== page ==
The way we treat anorexia may be changing, thanks to a new study linking the illness to metabolism.
The study, published Monday in the journal Nature Genetics, examined the DNA of almost 17,000 people with anorexia nervosa and 55,000 healthy control subjects.
Researchers identified eight genetic markers that correlate the illness, commonly called anorexia, to some of the same genetic factors that also influence the risk for psychiatric disorders -- such as obsessive compulsive disorder (OCD), depression and anxiety; high physical activity; and metabolic and anthropometric traits, such as a low body mass index (BMI).
"It means that when we think about anorexia nervosa we need to be thinking that it is not only a psychiatric disorder, but also a metabolic disorder," lead researcher Cynthia Bulik told CNN.
Why is that significant? Anorexia is commonly treated as a purely psychiatric disorder -- it's why treatments are primarily focused on behavioral therapy. With this research, more attention would be given to the metabolic components of the illness when providing treatment, which could help improve treatment and save lives.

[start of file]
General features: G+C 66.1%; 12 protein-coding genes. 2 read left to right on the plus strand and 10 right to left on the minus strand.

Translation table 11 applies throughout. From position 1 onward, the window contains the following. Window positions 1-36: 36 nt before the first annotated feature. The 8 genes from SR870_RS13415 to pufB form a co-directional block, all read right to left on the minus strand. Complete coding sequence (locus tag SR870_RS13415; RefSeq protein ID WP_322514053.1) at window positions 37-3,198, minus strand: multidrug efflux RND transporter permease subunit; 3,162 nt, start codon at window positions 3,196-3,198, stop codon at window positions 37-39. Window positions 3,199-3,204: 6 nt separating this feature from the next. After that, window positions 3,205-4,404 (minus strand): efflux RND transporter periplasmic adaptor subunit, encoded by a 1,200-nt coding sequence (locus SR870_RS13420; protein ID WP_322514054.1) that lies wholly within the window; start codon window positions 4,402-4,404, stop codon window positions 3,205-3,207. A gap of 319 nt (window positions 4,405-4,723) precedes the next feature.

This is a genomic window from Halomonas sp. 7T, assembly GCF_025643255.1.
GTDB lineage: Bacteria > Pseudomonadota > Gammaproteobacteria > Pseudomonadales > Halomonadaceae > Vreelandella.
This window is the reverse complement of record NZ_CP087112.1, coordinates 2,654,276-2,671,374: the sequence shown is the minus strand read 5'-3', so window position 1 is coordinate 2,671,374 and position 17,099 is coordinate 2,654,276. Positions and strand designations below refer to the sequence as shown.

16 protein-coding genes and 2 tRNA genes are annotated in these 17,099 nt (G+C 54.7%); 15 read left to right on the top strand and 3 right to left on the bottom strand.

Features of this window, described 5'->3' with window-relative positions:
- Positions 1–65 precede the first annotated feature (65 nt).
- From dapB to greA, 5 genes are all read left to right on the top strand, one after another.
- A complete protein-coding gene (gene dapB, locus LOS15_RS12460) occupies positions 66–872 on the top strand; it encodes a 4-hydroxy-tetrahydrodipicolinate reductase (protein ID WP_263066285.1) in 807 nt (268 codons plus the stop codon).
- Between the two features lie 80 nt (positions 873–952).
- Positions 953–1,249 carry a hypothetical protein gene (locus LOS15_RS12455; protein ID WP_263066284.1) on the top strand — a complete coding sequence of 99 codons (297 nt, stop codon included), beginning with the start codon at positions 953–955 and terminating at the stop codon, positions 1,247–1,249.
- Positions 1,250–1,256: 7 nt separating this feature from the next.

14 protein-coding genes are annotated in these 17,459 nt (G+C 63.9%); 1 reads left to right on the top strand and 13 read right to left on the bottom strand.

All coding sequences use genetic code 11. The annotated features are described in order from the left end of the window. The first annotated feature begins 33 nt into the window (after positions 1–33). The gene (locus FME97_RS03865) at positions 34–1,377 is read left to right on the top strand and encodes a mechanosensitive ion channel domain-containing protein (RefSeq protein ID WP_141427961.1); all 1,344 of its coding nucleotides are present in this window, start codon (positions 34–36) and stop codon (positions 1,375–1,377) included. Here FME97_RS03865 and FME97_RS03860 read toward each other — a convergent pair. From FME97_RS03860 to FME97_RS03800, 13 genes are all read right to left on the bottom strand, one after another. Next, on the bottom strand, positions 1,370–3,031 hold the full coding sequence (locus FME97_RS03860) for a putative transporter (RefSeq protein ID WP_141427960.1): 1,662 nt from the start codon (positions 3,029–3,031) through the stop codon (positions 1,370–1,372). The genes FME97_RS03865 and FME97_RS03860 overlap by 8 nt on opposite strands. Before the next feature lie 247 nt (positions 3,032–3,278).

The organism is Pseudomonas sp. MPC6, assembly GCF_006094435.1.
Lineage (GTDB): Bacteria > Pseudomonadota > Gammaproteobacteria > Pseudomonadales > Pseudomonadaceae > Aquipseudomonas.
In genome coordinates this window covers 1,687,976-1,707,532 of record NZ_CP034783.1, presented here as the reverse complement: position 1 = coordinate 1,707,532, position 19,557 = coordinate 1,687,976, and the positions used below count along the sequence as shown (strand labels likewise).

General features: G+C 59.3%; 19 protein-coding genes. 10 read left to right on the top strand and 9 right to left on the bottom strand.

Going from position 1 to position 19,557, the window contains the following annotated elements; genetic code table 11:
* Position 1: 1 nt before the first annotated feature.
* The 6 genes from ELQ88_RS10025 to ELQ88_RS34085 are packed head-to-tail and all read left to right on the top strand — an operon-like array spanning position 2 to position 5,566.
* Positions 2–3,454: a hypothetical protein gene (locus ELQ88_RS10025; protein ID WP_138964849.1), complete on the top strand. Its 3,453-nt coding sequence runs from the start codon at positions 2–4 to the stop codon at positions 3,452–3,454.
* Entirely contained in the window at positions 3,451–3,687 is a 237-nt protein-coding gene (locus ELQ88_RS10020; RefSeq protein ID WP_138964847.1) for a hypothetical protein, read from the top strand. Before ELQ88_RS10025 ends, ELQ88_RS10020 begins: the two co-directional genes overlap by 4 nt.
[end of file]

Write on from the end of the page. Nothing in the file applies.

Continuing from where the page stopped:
The research could lead to developing a medication for anorexia
The study is both a breakthrough and a starting point, Bulik said.
Though researchers have now identified the role metabolism plays in anorexia, they still need to delve further into the biology to understand what that role is and how it influences the risk of anorexia. That involves examining even more DNA -- they're aiming for 100,000 samples -- and partnering with neuroscientists and pharmacogeneticists to identify the underlying biological pathways and development treatments that actually target the biology of the illness.
Right now, Bulik said there aren't any medications that effectively treat anorexia, and she's not convinced medication alone will suffice. But it could help with recovery and reduce mortality.
The team also wants to expand research on other eating disorders to further understand the genetic landscape of eating disorders as a whole.
In the meantime, Bulik said the team is grateful to all the participants who trusted the team with their information and blood samples.
"This work honors their suffering and their families' desperation to understand and find effective treatments," she said.